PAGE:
Accepted for Publication: February 7, 2015.

Corresponding Author: Marcus Wilkes, BS, Baker Laboratory, Department of Chemistry and Chemical Biology, Cornell University, Ithaca, NY 14853 (mw699@cornell.edu).

Published Online: April 29, 2015. doi:10.1001/jamadermatol.2015.0351.

Author Contributions: Mr Wilkes and Dr Wright had full access to all the data in the study and take responsibility for the integrity of the data and the accuracy of the data analysis.

Study concept and design: Wilkes, Wright, du Plessis.

Acquisition, analysis, or interpretation of data: Wilkes, Wright, Reeder.

Drafting of the manuscript: Wilkes, Wright, Reeder.

Critical revision of the manuscript for important intellectual content: All authors.

Statistical analysis: Wilkes, Wright.

Obtained funding: Wilkes, Wright.

Administrative, technical, or material support: Wright.

Study supervision: Wright.

Conflict of Interest Disclosures: Mr Wilkes is a doctoral student at Cornell University supported by a National Science Foundation Graduate Research Fellowship. Dr Wright was employed by the Council for Scientific and Industrial Research (CSIR) in South Africa. Dr Reeder is a member of the National Health Promotion Advisory Committee, Cancer Society of New Zealand, Inc.

Funding/Support: This study is supported by grant NSF DGE-1144153 from the National Science Foundation Graduate Research Fellowship Program (Mr Wilkes); by an international travel allowance cofunded through the Graduate Research Opportunities Worldwide and US Agency for International Development agencies; by CSIR Parliamentary Grant funding (Dr Wright); by the National Research Foundation Rated Researcher funding (Dr Wright); by an ad hoc grant from the Cancer Association of South Africa (Dr Wright); by the Cancer Society of New Zealand, Inc (Dr Reeder); and by the University of Otago (Dr Reeder).

Role of the Funder/Sponsor: The funding sources had no role in the design and conduct of the study; collection, management, analysis, and interpretation of the data; preparation, review, or approval of the manuscript; and decision to submit the manuscript for publication.

Disclaimer: Any opinions, findings, and conclusions or recommendations expressed in this material are those of the authors and do not necessarily reflect the views of the National Science Foundation or the National Research Foundation.

Additional Contributions: We thank the participants in this study.

Correction: This article was corrected on August 12, 2015, to fix statistics in the Figure.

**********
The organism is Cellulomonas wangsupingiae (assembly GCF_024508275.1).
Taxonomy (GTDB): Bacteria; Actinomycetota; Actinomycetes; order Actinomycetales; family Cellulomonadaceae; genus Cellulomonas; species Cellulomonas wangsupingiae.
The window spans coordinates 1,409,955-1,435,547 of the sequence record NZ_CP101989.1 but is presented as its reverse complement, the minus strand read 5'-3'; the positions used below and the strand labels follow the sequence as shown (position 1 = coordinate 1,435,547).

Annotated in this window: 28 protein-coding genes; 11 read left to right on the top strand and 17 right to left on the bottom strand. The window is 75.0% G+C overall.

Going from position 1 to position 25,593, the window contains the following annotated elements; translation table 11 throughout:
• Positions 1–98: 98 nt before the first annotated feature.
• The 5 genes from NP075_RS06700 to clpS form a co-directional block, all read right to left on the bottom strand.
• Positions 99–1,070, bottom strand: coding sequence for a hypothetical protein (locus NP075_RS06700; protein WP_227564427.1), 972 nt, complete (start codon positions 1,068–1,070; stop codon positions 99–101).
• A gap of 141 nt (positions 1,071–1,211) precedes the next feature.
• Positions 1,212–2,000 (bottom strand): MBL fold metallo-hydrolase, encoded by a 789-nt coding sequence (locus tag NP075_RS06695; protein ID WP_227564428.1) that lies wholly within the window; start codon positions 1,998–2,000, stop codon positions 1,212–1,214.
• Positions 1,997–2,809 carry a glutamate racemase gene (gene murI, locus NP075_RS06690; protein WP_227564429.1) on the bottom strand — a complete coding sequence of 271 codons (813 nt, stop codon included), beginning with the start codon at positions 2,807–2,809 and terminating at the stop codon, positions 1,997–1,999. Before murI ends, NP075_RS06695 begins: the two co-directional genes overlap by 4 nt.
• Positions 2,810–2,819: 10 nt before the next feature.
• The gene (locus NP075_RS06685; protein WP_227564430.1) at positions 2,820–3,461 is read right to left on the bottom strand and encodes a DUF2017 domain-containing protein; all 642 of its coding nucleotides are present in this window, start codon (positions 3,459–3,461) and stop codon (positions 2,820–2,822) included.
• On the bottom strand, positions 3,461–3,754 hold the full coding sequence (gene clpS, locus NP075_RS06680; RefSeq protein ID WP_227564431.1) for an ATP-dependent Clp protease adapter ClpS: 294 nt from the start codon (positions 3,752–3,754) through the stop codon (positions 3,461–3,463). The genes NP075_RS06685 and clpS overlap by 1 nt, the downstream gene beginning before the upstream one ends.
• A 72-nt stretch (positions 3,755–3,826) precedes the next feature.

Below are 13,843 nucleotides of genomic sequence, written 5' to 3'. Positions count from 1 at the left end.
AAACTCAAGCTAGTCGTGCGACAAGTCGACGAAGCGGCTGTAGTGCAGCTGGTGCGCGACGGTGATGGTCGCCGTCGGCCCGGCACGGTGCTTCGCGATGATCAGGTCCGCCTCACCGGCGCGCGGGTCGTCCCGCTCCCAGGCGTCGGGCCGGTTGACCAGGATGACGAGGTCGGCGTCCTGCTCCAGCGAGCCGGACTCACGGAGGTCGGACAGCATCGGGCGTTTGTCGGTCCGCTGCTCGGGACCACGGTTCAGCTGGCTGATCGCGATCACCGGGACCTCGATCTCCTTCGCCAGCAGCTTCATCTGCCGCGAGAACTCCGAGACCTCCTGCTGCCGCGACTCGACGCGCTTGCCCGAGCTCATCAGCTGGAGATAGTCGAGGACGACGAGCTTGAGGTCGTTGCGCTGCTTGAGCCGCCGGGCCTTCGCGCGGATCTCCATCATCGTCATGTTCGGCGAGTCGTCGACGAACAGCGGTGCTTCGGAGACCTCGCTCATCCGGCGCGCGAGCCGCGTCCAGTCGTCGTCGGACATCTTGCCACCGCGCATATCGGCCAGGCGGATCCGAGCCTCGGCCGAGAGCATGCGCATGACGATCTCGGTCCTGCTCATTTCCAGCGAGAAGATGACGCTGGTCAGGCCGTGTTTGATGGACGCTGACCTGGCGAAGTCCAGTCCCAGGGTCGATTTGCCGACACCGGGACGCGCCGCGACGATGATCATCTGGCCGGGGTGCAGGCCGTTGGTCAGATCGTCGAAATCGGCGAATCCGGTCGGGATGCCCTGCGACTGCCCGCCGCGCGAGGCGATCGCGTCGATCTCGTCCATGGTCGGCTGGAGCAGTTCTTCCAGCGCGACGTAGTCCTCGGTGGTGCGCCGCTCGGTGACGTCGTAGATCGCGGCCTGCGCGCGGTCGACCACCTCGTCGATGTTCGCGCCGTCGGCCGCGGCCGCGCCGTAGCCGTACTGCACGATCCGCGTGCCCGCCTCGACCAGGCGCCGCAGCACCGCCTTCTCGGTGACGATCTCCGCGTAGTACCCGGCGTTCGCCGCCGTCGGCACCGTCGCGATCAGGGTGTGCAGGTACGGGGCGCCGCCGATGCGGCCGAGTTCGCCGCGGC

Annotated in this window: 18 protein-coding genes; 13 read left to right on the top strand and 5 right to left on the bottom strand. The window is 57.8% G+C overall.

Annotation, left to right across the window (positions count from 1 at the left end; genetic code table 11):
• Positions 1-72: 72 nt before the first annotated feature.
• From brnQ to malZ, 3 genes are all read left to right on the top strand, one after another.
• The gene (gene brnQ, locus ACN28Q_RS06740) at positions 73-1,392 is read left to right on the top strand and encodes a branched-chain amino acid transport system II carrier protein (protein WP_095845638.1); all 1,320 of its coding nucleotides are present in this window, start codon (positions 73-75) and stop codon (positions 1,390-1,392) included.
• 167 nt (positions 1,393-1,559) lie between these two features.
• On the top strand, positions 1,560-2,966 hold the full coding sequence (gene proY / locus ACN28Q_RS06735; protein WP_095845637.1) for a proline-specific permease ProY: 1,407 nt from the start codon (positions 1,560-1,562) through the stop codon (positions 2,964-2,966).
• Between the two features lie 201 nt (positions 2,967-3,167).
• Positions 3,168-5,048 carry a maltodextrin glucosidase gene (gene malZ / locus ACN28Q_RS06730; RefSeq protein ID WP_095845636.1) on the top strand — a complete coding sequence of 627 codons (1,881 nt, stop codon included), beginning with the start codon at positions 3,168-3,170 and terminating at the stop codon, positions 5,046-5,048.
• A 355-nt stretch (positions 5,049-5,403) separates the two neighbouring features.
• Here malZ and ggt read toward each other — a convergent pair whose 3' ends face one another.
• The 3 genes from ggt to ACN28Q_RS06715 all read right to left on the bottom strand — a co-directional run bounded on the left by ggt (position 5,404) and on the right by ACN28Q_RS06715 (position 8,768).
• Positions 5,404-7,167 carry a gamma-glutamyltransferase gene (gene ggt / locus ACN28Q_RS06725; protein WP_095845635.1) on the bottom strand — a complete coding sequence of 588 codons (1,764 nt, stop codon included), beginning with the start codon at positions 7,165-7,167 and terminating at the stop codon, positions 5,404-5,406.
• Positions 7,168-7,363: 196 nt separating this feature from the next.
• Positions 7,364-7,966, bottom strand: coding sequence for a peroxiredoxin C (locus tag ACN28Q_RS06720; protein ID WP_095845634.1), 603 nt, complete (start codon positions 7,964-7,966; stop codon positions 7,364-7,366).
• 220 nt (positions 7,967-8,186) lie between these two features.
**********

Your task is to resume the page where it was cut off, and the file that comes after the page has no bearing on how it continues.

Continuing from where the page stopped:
Del Bino  S, Bernerd  F.  Variations in skin colour and the biological consequences of ultraviolet radiation exposure. Br J Dermatol. 2013;169(suppl 3):33-40.
PubMed
Chardon  A, Cretois  I, Hourseau  C.  Skin colour typology and suntanning pathways. Int J Cosmet Sci. 1991;13(4):191-208.
PubMed   |  Link to Article
Eilers  S, Bach  DQ, Gaber  R,  et al.  Accuracy of self-report in assessing Fitzpatrick skin phototypes I through VI. JAMA Dermatol. 2013;149(11):1289-1294.
PubMed   |  Link to Article
Pershing  LK, Tirumala  VP, Nelson  JL,  et al.  Reflectance spectrophotometer: the dermatologists’ sphygmomanometer for skin phototyping? J Invest Dermatol. 2008;128(7):1633-1640.
PubMed   |  Link to Article
Matts  PJ, Dykes  PJ, Marks  R.  The distribution of melanin in skin determined in vivo. Br J Dermatol. 2007;156(4):620-628.
PubMed   |  Link to Article
Karsten  AE, Singh  A, Karsten  PA, Braun  MW.  Diffuse reflectance spectroscopy as a tool to measure the absorption coefficient in skin: South African skin phototypes. Photochem Photobiol. 2013;89(1):227-233.
PubMed   |  Link to Article

Figures

Place holder to copy figure label and caption
Figure.
Distribution of Participant Skin Classifications

A, Higher melanin index (MI) values represent darker pigmented skin, whereas lower individual typology angle (ITA) values represent darker pigmented skin. The MI and ITA values demonstrate a strong negative correlation. B, Frequency of participants by spectrophotometer-derived Del Bino skin type category (ITA) and Fitzpatrick skin type (FST) derived from a pigment-measuring device. These unrelated classification systems demonstrate a strong correlation.

Graphic Jump Location

Tables

Table Graphic Jump LocationTable.  Frequency of Responses by Population Group to the FST Tan/Burn Questionsa

References

Del Bino  S, Bernerd  F.  Variations in skin colour and the biological consequences of ultraviolet radiation exposure. Br J Dermatol. 2013;169(suppl 3):33-40.
PubMed
Chardon  A, Cretois  I, Hourseau  C.  Skin colour typology and suntanning pathways. Int J Cosmet Sci. 1991;13(4):191-208.
PubMed   |  Link to Article
Eilers  S, Bach  DQ, Gaber  R,  et al.  Accuracy of self-report in assessing Fitzpatrick skin phototypes I through VI. JAMA Dermatol. 2013;149(11):1289-1294.
PubMed   |  Link to Article
Pershing  LK, Tirumala  VP, Nelson  JL,  et al.  Reflectance spectrophotometer: the dermatologists’ sphygmomanometer for skin phototyping? J Invest Dermatol. 2008;128(7):1633-1640.
PubMed   |  Link to Article
Matts  PJ, Dykes  PJ, Marks  R.  The distribution of melanin in skin determined in vivo. Br J Dermatol. 2007;156(4):620-628.
PubMed   |  Link to Article
Karsten  AE, Singh  A, Karsten  PA, Braun  MW.  Diffuse reflectance spectroscopy as a tool to measure the absorption coefficient in skin: South African skin phototypes. Photochem Photobiol. 2013;89(1):227-233.
PubMed   |  Link to Article

Correspondence